#2: Take Breaks

One of the most inefficient things you can do while studying is forcing yourself to study 10 hours straight with no breaks. Not only does your health suffer, but it is also much harder to soak in the information you’re reading (which is the most important. Don’t forget!).

#3: Catch Plenty of Z’s

Although it’s easier said than done, make sure you’re giving yourself a good amount of sleep every night, even if it’s the night before your exam. The less sleep you get, the more likely it is that you’ll get sick during and even after your exams!

#4 Eat your Greens!

While junk food can be incredibly tempting as a quick snack during exams, it really doesn’t help to keep you focused and alert while studying. It’s tough (we know), but even substituting one junk snack for fruits and vegetables can really help with your concentration and energy.

A study by Marcos et al found that immune suppression (lowered defense of the immune system) did not occur in students that ate food containing lactobacillus bacteria (found in yogurt). So be sure to stock up on yogurt for this upcoming exam season!

#5 Stay Hydrated

It’s shocking how many health benefits water can bring you. This is definitely a necessity during exam season, especially if you’re looking to alternatives like caffeine or pop. Staying hydrated can prevent headaches, reduce soreness, and a multitude of other things so make sure you have a water bottle beside you at all times!

#6 Exercise!

It’s easy to make the excuse that you have no time to exercise during this hectic time but it’s one of the most impactful things you can do for your health. If you don’t believe us, some scientists actually suggest that if you’re going to do only one thing to reduce your chances of getting dementia, it’s exercise.

Exercising whether it’s going to the gym or even taking a brisk walk will help your brain’s blood flow and re-energize you if you’re struggling to concentrate.

#7 Pace Yourself

animation of cat and girl taking a deep breath

If you control the amount of stress that you experience by taking breaks, exercising, eating healthy, and sleeping, it will be much harder for you to get sick due to the regularity and healthiness of your habits. Ensuring that your body is not revved up 24/7 by taking even the smallest breaks or getting that extra 30 minutes of sleep can go a very long way.

Without a doubt, exam season is an incredibly stressful time for most students. But sometimes you just need to take a step back and realize that it’s not the end of the world and you can make it through this!

One thing to add is that this isn’t limited to just students. These tips can apply to many people that are involved in exam season, ESPECIALLY teachers and professors. From creating the exam material to making sure all processes are in place to even marking the exams, teachers are at risk of getting sick from all of the stress exam season can bring. So to all the teachers out there, keep these tips in mind!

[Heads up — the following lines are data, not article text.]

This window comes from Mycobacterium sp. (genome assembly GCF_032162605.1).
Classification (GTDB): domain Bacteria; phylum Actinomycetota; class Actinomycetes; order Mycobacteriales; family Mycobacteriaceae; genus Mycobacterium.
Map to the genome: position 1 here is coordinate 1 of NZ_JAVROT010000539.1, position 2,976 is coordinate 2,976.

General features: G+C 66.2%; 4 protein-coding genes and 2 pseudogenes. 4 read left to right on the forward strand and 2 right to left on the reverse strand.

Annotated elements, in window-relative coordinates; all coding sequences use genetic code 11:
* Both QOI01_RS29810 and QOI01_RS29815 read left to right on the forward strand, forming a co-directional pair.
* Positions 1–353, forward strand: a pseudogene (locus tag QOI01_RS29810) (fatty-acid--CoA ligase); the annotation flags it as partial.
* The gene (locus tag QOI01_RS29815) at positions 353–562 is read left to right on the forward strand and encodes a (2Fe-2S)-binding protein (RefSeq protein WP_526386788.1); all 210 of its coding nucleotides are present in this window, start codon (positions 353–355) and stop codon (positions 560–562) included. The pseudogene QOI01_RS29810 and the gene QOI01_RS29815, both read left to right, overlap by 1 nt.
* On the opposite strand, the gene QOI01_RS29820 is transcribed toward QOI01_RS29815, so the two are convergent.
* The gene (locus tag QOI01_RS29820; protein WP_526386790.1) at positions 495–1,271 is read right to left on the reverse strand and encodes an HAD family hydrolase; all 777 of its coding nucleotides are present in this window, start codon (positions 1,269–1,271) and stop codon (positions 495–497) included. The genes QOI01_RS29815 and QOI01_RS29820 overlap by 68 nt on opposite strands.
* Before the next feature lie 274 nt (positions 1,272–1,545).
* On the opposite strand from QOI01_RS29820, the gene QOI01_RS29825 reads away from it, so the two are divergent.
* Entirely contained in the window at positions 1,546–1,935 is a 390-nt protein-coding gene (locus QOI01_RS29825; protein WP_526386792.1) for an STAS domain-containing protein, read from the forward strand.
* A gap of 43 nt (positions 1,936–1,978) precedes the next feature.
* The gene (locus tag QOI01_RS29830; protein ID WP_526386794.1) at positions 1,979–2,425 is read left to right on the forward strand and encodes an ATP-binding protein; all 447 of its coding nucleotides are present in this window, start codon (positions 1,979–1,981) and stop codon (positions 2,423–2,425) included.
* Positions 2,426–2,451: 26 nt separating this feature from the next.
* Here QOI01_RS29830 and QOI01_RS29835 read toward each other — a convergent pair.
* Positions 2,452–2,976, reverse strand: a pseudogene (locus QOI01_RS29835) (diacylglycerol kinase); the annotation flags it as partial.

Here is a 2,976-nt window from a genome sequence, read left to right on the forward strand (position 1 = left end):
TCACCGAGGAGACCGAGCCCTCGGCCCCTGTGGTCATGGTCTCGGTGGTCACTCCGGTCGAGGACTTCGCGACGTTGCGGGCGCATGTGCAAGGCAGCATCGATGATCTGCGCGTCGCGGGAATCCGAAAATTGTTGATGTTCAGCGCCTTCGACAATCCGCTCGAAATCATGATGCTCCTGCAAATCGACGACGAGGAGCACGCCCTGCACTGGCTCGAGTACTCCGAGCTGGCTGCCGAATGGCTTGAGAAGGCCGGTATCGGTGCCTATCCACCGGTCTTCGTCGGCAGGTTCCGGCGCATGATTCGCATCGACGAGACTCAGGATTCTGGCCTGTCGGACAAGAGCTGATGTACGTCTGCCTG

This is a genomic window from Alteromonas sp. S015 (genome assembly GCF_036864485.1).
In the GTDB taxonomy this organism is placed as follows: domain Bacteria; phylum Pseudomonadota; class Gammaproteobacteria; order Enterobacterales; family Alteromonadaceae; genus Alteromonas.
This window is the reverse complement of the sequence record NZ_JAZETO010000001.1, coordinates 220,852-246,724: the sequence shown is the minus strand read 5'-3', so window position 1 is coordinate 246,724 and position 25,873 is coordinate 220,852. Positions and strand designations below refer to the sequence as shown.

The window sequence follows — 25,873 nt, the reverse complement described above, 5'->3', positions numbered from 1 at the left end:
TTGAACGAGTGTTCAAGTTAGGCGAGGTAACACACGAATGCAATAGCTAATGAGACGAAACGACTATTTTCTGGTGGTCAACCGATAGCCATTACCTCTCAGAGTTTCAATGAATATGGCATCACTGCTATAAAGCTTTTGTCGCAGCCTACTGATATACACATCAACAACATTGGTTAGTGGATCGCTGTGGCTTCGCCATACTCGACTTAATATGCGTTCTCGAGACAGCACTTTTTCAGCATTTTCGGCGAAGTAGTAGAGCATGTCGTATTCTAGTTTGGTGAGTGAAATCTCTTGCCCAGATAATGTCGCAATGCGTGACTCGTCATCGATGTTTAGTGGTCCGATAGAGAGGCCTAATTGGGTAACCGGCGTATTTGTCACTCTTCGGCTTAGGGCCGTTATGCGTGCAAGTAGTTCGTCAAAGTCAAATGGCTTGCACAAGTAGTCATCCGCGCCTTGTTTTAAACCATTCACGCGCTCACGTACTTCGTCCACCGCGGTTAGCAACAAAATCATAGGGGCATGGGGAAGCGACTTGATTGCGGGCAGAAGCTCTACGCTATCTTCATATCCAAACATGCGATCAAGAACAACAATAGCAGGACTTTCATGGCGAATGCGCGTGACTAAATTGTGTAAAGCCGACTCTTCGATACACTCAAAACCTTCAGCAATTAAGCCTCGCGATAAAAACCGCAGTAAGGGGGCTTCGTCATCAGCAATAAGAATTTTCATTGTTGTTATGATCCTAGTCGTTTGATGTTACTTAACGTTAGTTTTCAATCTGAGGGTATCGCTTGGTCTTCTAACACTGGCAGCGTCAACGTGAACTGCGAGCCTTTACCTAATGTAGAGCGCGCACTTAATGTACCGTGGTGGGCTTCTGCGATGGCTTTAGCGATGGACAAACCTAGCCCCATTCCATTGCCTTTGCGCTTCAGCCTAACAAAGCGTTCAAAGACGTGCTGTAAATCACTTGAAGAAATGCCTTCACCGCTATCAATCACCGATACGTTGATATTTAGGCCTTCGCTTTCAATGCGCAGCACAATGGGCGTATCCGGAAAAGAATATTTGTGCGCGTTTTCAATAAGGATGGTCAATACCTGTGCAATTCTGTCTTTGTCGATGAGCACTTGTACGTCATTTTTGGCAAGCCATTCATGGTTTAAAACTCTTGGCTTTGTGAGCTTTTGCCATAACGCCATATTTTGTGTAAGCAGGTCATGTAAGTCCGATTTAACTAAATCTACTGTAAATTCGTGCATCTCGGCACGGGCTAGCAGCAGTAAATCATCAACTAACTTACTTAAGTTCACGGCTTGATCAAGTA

To minimize the stress and negative health impacts that exams can bring to you, make sure you keep these tips in mind and you’ll minimize the chances of you getting sick and missing out on treating yourself!

Since you know now how to stay healthy during exams, all you need to know is how to ACE your exams. You’re in luck because here are 25 Effective Exam Writing Techniques to help you get through exam season!

Course Code Date & Time Location
ACAM250 001 DEC 10 2018 12:00 PM BUCH A201
AFST250A001 DEC 12 2018 08:30 AM SWNG 122
AFST351A001 DEC 18 2018 08:30 AM BUCH B213
ANTH100A003 DEC 17 2018 07:00 PM OSBO A
ANTH203 001 DEC 10 2018 08:30 AM BUCH A101
ANTH206 001 DEC 04 2018 03:30 PM BUCH A101
ANTH210 001 DEC 15 2018 08:30 AM BUCH A101

Hacking College Debt: 4 Steps to Save Years of Financial Problems

College debt can have a crippling effect on life for many years after graduation. However, this can be avoided by making smart decisions during school. Our blueprint to graduating debt-free explains how to cut costs, find extra funding, get paid for things you’re already doing, and balance side jobs with studying.

The choices you make in college could have a dramatic effect on your life for years to come. We’re not talking about your academic choices or your career; we’re talking about college debt.

College debt is a growing problem, and it’s shaping the lives of recent grads by limiting opportunities, increasing financial pressure, and restricting personal milestones. However, college students aren’t without choices. By making smart decisions during the college years, it’s possible to avoid college debt altogether.

In this blueprint to graduating college with zero debt, you’ll find out how to lower tuition payments, reduce personal expenses, and earn extra cash. We’ll also explain the tipping point between working and studying, so you can keep your grades up.

Find out how you can graduate debt-free.